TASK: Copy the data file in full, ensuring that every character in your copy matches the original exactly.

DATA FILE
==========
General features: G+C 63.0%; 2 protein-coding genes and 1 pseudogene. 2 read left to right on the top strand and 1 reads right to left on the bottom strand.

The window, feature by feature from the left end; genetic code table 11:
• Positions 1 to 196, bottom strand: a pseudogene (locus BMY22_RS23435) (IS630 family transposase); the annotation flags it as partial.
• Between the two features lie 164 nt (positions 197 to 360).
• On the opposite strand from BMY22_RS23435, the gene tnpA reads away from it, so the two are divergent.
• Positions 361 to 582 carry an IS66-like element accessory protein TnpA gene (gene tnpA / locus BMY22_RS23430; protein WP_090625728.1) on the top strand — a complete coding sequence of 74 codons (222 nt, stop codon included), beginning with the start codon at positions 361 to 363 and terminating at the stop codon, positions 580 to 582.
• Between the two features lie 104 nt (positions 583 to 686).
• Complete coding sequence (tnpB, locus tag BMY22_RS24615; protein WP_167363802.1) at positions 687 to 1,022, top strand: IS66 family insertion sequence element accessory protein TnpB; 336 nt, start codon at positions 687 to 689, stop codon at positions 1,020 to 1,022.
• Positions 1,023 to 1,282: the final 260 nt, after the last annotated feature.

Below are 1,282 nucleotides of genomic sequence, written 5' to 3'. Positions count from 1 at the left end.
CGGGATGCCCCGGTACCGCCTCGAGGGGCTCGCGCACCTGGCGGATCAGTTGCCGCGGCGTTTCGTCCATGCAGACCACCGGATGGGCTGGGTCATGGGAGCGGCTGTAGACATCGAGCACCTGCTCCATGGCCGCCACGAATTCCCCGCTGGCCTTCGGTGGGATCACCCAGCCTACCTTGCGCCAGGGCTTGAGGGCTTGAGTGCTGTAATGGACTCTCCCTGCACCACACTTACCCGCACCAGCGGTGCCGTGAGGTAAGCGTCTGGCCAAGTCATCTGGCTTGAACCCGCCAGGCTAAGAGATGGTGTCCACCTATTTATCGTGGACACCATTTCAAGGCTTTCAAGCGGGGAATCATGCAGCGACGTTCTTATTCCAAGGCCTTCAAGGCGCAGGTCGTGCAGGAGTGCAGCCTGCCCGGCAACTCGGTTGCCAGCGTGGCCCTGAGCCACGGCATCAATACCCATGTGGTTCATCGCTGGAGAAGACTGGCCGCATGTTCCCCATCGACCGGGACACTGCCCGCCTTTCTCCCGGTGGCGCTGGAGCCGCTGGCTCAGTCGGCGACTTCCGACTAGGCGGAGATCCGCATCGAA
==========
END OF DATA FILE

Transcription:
General features: G+C 63.0%; 2 protein-coding genes and 1 pseudogene. 2 read left to right on the top strand and 1 reads right to left on the bottom strand.

The window, feature by feature from the left end; genetic code table 11:
• Positions 1 to 196, bottom strand: a pseudogene (locus BMY22_RS23435) (IS630 family transposase); the annotation flags it as partial.
• Between the two features lie 164 nt (positions 197 to 360).
• On the opposite strand from BMY22_RS23435, the gene tnpA reads away from it, so the two are divergent.
• Positions 361 to 582 carry an IS66-like element accessory protein TnpA gene (gene tnpA / locus BMY22_RS23430; protein WP_090625728.1) on the top strand — a complete coding sequence of 74 codons (222 nt, stop codon included), beginning with the start codon at positions 361 to 363 and terminating at the stop codon, positions 580 to 582.
• Between the two features lie 104 nt (positions 583 to 686).
• Complete coding sequence (tnpB, locus tag BMY22_RS24615; protein WP_167363802.1) at positions 687 to 1,022, top strand: IS66 family insertion sequence element accessory protein TnpB; 336 nt, start codon at positions 687 to 689, stop codon at positions 1,020 to 1,022.
• Positions 1,023 to 1,282: the final 260 nt, after the last annotated feature.

Below are 1,282 nucleotides of genomic sequence, written 5' to 3'. Positions count from 1 at the left end.
CGGGATGCCCCGGTACCGCCTCGAGGGGCTCGCGCACCTGGCGGATCAGTTGCCGCGGCGTTTCGTCCATGCAGACCACCGGATGGGCTGGGTCATGGGAGCGGCTGTAGACATCGAGCACCTGCTCCATGGCCGCCACGAATTCCCCGCTGGCCTTCGGTGGGATCACCCAGCCTACCTTGCGCCAGGGCTTGAGGGCTTGAGTGCTGTAATGGACTCTCCCTGCACCACACTTACCCGCACCAGCGGTGCCGTGAGGTAAGCGTCTGGCCAAGTCATCTGGCTTGAACCCGCCAGGCTAAGAGATGGTGTCCACCTATTTATCGTGGACACCATTTCAAGGCTTTCAAGCGGGGAATCATGCAGCGACGTTCTTATTCCAAGGCCTTCAAGGCGCAGGTCGTGCAGGAGTGCAGCCTGCCCGGCAACTCGGTTGCCAGCGTGGCCCTGAGCCACGGCATCAATACCCATGTGGTTCATCGCTGGAGAAGACTGGCCGCATGTTCCCCATCGACCGGGACACTGCCCGCCTTTCTCCCGGTGGCGCTGGAGCCGCTGGCTCAGTCGGCGACTTCCGACTAGGCGGAGATCCGCATCGAA